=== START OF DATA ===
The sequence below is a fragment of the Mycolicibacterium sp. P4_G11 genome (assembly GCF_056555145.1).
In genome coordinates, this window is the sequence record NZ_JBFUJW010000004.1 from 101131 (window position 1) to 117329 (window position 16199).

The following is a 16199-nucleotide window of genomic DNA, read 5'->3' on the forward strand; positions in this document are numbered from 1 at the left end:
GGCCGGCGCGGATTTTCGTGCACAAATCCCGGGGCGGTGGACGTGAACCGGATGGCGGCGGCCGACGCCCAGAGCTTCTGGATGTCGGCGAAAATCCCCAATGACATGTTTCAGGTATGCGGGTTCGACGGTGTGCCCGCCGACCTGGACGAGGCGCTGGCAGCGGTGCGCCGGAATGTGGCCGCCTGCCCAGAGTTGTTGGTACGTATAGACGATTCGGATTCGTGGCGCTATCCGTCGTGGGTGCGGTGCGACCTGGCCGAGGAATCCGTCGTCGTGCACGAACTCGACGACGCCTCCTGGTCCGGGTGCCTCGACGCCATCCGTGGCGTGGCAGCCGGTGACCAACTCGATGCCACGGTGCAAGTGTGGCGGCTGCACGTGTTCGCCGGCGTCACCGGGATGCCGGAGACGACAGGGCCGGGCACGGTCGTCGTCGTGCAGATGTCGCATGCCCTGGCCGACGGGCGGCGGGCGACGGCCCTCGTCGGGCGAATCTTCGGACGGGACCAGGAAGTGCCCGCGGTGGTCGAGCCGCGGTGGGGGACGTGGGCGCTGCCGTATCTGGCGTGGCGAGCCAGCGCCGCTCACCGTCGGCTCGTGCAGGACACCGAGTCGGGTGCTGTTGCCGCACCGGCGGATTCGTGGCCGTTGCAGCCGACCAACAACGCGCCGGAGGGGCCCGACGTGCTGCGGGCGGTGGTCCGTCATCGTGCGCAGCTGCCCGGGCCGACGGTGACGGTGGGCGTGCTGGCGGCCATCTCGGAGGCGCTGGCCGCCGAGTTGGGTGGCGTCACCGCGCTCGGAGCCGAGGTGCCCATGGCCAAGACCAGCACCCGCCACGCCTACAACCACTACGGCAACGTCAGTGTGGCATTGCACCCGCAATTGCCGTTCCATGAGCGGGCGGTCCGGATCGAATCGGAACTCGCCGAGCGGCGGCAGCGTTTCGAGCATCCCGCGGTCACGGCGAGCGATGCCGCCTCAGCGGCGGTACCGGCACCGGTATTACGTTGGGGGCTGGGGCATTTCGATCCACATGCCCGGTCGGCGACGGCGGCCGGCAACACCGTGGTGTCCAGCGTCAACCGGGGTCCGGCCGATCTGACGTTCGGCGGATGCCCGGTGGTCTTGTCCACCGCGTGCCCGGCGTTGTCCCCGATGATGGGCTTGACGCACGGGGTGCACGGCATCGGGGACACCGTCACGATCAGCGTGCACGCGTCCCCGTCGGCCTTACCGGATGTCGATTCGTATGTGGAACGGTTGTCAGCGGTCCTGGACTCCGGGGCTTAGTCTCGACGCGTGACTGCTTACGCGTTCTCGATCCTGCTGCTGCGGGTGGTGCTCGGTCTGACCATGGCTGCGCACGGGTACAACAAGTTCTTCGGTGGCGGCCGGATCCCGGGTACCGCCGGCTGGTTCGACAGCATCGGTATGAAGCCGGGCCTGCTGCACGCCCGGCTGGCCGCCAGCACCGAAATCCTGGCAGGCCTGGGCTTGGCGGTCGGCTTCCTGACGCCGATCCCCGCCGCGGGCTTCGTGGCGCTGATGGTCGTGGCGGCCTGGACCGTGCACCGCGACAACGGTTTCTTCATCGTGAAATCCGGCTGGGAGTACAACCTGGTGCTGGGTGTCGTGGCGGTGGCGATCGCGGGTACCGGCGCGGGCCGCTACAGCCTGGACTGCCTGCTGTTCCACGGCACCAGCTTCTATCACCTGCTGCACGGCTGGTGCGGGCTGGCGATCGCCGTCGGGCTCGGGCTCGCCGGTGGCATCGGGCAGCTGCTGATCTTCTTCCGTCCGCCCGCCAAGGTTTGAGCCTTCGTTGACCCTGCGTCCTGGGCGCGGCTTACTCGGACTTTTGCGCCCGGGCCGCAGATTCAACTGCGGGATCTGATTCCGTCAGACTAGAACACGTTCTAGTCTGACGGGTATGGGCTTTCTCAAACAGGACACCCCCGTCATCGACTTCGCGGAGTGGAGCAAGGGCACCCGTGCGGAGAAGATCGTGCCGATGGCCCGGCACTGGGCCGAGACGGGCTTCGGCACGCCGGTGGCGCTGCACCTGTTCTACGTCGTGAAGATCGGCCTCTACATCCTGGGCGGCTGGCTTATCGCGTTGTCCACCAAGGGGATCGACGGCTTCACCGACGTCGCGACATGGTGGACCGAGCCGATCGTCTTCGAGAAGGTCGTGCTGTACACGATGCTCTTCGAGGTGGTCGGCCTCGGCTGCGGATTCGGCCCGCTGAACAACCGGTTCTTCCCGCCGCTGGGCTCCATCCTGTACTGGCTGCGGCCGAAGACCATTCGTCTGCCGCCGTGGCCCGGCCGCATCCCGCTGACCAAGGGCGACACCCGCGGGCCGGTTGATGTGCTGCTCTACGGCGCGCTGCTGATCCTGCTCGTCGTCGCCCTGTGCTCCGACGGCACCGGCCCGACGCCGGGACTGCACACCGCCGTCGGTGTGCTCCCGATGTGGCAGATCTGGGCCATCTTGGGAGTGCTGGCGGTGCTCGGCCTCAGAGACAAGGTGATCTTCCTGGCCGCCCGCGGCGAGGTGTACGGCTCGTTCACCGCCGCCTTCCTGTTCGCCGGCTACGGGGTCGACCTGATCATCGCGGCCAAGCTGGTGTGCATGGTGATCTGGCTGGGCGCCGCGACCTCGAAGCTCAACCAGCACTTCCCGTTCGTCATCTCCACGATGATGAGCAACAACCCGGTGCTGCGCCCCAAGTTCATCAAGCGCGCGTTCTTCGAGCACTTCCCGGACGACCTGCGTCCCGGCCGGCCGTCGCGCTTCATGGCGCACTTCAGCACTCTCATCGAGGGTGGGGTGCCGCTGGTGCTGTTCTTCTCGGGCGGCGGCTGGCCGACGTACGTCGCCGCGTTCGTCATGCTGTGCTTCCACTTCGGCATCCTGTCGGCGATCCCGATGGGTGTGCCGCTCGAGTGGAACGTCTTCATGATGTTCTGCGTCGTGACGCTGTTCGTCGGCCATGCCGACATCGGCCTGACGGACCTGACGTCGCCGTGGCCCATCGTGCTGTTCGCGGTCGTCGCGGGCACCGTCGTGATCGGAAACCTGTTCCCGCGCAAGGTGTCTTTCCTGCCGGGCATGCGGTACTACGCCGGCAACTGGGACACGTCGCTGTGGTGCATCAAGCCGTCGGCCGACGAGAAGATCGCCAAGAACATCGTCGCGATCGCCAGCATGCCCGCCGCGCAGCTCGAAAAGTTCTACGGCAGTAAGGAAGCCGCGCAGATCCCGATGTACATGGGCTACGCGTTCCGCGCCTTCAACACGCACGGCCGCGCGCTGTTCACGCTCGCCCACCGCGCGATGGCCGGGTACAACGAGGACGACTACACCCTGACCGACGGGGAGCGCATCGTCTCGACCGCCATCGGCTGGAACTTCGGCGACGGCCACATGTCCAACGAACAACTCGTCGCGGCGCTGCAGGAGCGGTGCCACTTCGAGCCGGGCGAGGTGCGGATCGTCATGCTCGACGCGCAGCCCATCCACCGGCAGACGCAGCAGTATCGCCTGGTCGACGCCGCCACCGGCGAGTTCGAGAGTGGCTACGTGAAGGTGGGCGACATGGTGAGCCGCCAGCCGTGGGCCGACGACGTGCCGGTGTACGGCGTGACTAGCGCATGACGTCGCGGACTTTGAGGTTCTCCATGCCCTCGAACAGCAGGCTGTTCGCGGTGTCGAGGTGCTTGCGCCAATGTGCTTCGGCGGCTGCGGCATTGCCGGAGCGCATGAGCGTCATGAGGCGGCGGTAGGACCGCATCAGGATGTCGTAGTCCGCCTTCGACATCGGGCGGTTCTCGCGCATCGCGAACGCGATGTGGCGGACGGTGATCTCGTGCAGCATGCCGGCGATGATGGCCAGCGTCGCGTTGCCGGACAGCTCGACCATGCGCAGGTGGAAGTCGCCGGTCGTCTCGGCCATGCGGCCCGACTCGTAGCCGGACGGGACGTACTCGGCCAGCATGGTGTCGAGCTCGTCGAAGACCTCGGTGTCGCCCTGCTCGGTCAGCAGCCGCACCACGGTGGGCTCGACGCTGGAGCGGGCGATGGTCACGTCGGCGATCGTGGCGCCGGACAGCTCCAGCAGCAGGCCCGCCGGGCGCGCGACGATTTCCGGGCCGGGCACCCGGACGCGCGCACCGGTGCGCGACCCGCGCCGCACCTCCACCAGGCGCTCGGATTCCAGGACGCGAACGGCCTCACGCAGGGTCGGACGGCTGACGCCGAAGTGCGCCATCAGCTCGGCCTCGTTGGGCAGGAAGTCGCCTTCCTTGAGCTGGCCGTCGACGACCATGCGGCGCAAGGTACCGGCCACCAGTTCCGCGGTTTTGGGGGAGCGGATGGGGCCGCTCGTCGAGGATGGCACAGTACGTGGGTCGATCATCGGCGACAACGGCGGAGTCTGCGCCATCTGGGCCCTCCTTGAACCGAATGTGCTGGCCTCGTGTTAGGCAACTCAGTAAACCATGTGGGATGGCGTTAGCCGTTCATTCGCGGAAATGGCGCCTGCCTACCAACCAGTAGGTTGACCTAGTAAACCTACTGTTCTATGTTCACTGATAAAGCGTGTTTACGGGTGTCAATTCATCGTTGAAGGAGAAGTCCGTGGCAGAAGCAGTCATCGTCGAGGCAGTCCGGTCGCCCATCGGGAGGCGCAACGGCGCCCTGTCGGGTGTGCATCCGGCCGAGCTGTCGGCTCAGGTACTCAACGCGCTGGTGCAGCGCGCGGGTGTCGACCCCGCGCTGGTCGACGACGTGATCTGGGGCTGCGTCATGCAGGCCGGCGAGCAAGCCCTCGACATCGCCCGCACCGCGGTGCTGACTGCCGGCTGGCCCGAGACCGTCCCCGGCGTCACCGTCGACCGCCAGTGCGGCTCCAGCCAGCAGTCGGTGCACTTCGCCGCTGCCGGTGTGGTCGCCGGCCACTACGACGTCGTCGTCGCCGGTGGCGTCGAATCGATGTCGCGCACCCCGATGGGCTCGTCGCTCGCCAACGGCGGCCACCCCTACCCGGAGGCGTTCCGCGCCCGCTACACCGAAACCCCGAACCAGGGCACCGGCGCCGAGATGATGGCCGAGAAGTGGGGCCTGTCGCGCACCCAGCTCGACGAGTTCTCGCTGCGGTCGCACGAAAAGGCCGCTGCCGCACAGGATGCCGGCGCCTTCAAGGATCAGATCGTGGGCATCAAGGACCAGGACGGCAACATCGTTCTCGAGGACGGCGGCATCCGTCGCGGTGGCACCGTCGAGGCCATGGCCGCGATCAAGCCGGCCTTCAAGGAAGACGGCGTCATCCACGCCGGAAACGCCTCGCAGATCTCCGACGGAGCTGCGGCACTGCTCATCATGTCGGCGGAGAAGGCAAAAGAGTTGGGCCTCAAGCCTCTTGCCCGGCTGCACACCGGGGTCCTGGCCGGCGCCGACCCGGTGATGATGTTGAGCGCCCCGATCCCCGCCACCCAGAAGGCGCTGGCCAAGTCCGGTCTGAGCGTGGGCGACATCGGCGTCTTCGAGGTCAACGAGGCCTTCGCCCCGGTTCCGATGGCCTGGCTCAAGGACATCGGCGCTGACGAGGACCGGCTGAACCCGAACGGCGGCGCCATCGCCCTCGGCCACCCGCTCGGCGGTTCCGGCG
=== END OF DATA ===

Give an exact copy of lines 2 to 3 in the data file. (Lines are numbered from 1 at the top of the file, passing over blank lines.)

In genome coordinates, this window is the sequence record NZ_JBFUJW010000004.1 from 101131 (window position 1) to 117329 (window position 16199).

The following is a 16199-nucleotide window of genomic DNA, read 5'->3' on the forward strand; positions in this document are numbered from 1 at the left end: